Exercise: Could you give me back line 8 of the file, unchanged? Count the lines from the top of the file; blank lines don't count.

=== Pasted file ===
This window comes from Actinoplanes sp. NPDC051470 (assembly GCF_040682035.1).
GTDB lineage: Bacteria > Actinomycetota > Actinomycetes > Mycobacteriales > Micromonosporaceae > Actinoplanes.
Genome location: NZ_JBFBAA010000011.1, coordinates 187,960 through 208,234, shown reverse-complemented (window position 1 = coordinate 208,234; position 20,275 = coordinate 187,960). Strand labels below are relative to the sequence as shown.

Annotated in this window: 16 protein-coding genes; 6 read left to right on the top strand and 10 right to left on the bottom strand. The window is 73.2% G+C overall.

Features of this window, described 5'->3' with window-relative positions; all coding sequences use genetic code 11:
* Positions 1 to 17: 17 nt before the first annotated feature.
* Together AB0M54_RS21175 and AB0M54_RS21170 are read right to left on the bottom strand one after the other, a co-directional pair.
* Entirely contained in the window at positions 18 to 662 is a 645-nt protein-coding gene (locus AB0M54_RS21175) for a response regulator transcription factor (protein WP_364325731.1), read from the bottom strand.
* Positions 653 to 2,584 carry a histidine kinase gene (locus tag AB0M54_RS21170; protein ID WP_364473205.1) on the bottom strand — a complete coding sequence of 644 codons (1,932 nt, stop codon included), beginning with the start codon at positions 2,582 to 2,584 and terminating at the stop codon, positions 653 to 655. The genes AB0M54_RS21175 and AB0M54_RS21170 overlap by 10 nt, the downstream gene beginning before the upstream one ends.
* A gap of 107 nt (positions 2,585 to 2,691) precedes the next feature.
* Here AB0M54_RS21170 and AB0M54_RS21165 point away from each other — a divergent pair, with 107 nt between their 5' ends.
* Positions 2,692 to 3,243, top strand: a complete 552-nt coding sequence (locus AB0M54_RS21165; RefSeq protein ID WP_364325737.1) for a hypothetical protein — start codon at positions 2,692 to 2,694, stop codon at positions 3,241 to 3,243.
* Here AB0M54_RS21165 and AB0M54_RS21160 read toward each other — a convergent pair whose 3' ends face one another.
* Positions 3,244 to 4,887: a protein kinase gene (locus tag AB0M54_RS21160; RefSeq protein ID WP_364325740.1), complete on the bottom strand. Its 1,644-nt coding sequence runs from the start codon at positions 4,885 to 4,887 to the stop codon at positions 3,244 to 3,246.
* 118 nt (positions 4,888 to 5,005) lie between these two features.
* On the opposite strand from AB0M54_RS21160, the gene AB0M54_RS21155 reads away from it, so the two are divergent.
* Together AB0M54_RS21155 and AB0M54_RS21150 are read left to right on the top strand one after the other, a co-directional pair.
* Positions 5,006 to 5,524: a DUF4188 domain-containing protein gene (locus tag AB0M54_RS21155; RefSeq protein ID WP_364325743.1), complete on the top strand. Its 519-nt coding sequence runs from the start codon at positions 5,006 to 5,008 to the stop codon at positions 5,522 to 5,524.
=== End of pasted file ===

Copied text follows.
* Entirely contained in the window at positions 18 to 662 is a 645-nt protein-coding gene (locus AB0M54_RS21175) for a response regulator transcription factor (protein WP_364325731.1), read from the bottom strand.